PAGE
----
One of the most common things people do with CSS is change the style of the links in a page. I’d highly recommend it since the default links usually won’t work with your color palette, considering they are bright blue, bright purple, and bright red.

To simply make all links the same color with the default styling, simply add the following line to your CSS file or style tag:

a { color: #FFAACC; }

You’ll want to replace the hex color code with one of your own, though. Lets go a bit farther and setup some different styles for the links and hover actions.

a:link, a:visited {
color: #FFAACC;
text-decoration: none;
}
a:hover, a:active {
color: #EE99BB;
text-decoration: underline;
}

Here we have links that will change color when hovered over. They will appear by default without an underline, but when hovered over, the underline will appear. This makes the links a bit more interactive, and usually it helps visitors distinguish links from non-links.

Yup, we’re back in college, only your professor is hardly politically correct and he’s learned by actually doing it. We’re going to hit some basic points of design that I see a lot of amateurs missing that you should definitely know about.

Rules are meant to guide, and there are always good reasons to break them. The same goes with laws, but we’re talking about design. You should learn to follow the rule, until you really know what you are doing and you can justify breaking the rule.

Your first rule: simplicity. I don’t mean fail to use CSS to style your page and just write one paragraph in plain text with no colors or layout. I do mean don’t clutter your website up with images that don’t complement each other, use 13 different colors, or fill every inch of the page with something. Doing this just makes your page chaos.

Rule two: uniformity. Your website should match the rest of your website, both in the design and the way things are done. If you put together all the pages of your website in a similar fashion, users will learn the website quicker and be able to navigate better. The same goes for each page. If you always use the same style font and color for a header, users will be able to pick that out easier.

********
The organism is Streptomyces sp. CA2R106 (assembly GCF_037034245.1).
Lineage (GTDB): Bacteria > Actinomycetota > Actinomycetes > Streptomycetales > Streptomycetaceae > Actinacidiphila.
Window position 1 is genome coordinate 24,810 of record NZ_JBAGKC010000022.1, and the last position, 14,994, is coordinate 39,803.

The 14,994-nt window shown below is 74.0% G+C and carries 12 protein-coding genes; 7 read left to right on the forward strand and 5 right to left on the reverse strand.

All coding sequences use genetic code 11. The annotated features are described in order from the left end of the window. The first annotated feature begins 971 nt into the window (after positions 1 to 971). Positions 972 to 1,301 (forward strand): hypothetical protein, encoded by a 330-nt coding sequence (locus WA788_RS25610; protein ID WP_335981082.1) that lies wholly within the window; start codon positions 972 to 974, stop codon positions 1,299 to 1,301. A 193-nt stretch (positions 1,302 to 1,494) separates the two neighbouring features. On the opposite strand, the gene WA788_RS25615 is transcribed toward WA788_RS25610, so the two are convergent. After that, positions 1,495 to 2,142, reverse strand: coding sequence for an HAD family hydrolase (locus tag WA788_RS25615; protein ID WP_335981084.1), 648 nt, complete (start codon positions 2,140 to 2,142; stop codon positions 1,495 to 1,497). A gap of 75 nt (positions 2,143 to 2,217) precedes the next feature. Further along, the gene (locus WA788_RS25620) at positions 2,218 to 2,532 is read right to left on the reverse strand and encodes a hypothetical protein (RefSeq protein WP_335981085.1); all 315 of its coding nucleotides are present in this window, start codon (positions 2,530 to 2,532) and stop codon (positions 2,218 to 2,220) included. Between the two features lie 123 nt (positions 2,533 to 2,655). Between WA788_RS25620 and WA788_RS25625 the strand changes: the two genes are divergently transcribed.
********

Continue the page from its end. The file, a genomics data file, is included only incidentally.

Third rule of design: function. Apple actually says function is a part of design, and I agree. If you design a website that isn’t functional, it’s a poor design. You should always think of the end user when you develop and design to ensure that things work like they should and everything is easy to use.

Those are the core of design. Learn them and use them and you will have more success.

I’ll admit, this is the second attempt at writing this article. There is so much information and it all relates to all the rest, so it’s hard to piece it together correctly. I simplified this a LOT, so forgive me if you’re looking at something that explains things in technical details.

First, the basics. Your computer has some sort of ethernet adapter in it. Some are wireless, and some are wired. Either way, that ethernet adapter allows you to connect to other computers in your local area network (LAN). Usually, you have some sort of hub (router, switch, etc) that all your computers talk to. This hub helps all of the computers on your LAN talk to each other without having to plug in to each other directly. If you only have one computer you’re probably plugged straight into the modem, otherwise you probably have your hub plugged into your modem.

Your modem is like your ethernet adapter, only it allows your LAN to talk to a wide area network (WAN) like the internet. Cutting out all the technical stuff, when you connect to the internet, your ethernet adapter talks to your hub, your hub talks to your modem, then your modem talks to the rest of the internet. When it does that, it will reach the equivalent of a modem on the other end which will talk to the hub on the other end, and finally it will talk to the computer you are trying to get to.

Here’s a diagram to help make sense of all that:

The Internet Diagram

The computer that you end up talking to on the other end has a special name: server. It gets this name because it serves documents and files. It’s essentially just another computer, though they typically don’t have peripherals (keyboard, mouse, monitor, etc) attached and they usually come in a flatter box to fit in a rack.

The language that your computer uses to talk to a website depends on what you are trying to do. If you are trying to browse the web, you’re computers are going to be speaking HTTP – Hyper-Text Transfer Protocol. This protocol allows the two computers to communicate to fulfill your request for a document. If you are sending files, you might be using FTP, or if you’re using IRC, it’s a protocol of its own.

So you can see there are a lot of different protocols that your computer can use to access the internet. For now, you can just focus on HTTP since you probably won’t be doing a lot of development with the other protocols if you’re making typical websites; however, you should still recognize that they exist.